For the species studied in this work, proteolytic activity was observed in both, alkaline and acid pH. In addition, no significant differences were observed in the total proteolytic activity evaluated over a wide pH range (6 to 11). Highest total proteolytic activities at a pH range of 5 to 8 have been reported for other crustacean species (Galgani & Nagayama 1987; Figuereido et al., 2001; Díaz-Tenorio et al., 2006; Saborowski et al., 2006; Figueiredo &Anderson, 2009), as was also reported for C. pagurus (Saborowski et al., 2004). In other lithodid crab species, the optimal pH for proteolytic activity lied within a narrow pH range of 7 to 7.8 (Galgani & Nagayama, 1987). Nevertheless, having proteolytic activity in a wide pH range gives an organism a greater catalytic potential to digest more efficiently food nutrients under different physiological conditions (pH) in the gastric chamber. As observed, in the present study we have not found a match between pH of gastric juices and pH-profile of proteolytic activity, which is in agreement with previous reports (Figueiredo et al., 2001; Celis-Guerrero et al., 2004; Saborowski et al., 2004). Moreover, different pH values were used to measure trypsin, chymotrypsin, LAP and collagenase activities which also does not correspond to pH measured in gastric juices for both species, but were chosen according to reports of standard methods (García-Carreño et al., 1994); however, we suggest to realize further studies to evaluate the effect of pH as well as pH-stability of different specific proteases present in gastric juices of C. edwardsii and L. santolla.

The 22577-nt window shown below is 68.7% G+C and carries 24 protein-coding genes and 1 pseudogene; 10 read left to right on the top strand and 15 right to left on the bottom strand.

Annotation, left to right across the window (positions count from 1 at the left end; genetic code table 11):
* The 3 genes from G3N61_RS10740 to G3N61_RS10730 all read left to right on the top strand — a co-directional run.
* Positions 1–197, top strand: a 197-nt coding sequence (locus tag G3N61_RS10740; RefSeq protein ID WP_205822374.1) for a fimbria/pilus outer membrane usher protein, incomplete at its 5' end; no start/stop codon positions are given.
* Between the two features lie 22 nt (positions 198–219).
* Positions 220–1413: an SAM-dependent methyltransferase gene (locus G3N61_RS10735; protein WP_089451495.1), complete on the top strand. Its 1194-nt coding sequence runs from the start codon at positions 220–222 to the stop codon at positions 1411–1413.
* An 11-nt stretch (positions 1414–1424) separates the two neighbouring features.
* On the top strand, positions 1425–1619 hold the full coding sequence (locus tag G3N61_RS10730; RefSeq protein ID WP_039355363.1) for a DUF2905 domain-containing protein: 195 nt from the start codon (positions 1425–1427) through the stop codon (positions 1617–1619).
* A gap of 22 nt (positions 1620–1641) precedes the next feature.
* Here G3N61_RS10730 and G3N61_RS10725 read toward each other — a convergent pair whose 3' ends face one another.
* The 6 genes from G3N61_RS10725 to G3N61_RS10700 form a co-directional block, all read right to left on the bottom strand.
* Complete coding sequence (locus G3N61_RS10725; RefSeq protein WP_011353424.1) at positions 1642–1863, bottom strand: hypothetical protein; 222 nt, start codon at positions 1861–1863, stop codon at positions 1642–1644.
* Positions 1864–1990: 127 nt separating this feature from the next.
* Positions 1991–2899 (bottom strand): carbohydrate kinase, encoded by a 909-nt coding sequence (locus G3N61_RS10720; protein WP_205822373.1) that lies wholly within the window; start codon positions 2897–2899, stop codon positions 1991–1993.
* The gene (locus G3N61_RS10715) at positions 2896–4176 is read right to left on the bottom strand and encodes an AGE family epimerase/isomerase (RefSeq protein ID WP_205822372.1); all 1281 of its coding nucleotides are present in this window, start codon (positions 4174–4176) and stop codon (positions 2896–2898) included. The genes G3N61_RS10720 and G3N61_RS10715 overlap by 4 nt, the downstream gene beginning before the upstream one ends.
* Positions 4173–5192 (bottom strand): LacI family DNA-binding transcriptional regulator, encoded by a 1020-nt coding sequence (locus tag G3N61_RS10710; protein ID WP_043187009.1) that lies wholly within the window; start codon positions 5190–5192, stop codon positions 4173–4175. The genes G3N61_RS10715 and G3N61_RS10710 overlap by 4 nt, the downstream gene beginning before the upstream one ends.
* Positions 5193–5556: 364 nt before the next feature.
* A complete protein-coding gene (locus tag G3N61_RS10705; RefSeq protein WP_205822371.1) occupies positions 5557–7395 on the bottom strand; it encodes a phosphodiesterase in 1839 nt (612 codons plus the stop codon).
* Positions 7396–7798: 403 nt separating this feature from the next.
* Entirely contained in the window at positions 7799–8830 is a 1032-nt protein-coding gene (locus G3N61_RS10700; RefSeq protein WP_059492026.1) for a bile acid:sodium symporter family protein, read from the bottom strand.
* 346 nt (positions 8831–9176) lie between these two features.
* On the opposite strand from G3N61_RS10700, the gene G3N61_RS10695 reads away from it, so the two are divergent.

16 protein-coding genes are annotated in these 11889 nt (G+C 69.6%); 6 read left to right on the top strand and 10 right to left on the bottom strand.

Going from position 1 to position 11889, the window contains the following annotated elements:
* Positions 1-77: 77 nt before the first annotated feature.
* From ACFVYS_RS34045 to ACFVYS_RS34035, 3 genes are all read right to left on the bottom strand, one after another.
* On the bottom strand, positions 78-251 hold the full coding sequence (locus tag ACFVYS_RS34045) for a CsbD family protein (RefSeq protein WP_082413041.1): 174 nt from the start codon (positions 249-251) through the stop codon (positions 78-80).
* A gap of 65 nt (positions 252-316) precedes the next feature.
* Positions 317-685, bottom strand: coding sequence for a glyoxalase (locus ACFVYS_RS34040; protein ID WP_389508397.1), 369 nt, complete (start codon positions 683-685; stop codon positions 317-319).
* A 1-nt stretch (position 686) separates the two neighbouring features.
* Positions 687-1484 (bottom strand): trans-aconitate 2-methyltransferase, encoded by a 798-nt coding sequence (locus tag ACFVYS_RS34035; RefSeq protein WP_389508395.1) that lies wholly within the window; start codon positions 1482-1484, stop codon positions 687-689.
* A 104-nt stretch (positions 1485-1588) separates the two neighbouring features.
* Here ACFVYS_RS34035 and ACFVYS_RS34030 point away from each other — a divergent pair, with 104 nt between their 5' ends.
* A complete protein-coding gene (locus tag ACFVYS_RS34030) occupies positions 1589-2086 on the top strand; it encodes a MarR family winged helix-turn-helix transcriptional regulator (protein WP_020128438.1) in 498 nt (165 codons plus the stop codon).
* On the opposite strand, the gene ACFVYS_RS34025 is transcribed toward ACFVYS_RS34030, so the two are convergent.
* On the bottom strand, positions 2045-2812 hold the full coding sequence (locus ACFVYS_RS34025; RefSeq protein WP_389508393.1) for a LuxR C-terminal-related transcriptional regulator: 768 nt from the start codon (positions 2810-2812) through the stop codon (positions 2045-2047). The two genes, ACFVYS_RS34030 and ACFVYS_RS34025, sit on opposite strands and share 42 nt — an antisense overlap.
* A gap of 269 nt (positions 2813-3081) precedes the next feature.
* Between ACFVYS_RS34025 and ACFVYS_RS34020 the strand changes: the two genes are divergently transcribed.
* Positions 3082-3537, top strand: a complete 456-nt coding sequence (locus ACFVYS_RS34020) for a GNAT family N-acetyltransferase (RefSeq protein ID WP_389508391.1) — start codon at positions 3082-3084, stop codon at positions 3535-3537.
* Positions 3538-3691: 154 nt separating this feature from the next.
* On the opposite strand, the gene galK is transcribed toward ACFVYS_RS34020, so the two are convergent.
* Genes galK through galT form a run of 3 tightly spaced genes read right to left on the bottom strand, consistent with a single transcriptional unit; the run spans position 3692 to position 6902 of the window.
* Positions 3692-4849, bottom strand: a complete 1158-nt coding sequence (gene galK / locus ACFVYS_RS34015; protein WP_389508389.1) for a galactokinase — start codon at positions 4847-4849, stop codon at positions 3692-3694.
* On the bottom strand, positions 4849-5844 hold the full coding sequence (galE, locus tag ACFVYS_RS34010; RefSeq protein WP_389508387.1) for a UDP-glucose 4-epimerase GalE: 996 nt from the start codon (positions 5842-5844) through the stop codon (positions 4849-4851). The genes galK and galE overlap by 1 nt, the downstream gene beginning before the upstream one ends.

For both crustacean species studied, the highest proteolytic activity was observed at 60°C. Optimal temperatures reported for other lithodid and brachyuran crabs range from 45 to 55°C (Galgani & Nagayama, 1987; Saborowski et al., 2004). However, these “optimal” temperatures observed in vitro are far above of the maximum temperatures tolerated by L. santolla and C. edwarsii. According to Calcagno et al. (2005), L. santolla juveniles are well adapted to subarctic marine environments (5-10°C), but high mortality rates have been observed at 12 to 15°C, despite the fact that these temperatures lead to accelerated growth and maturation rates.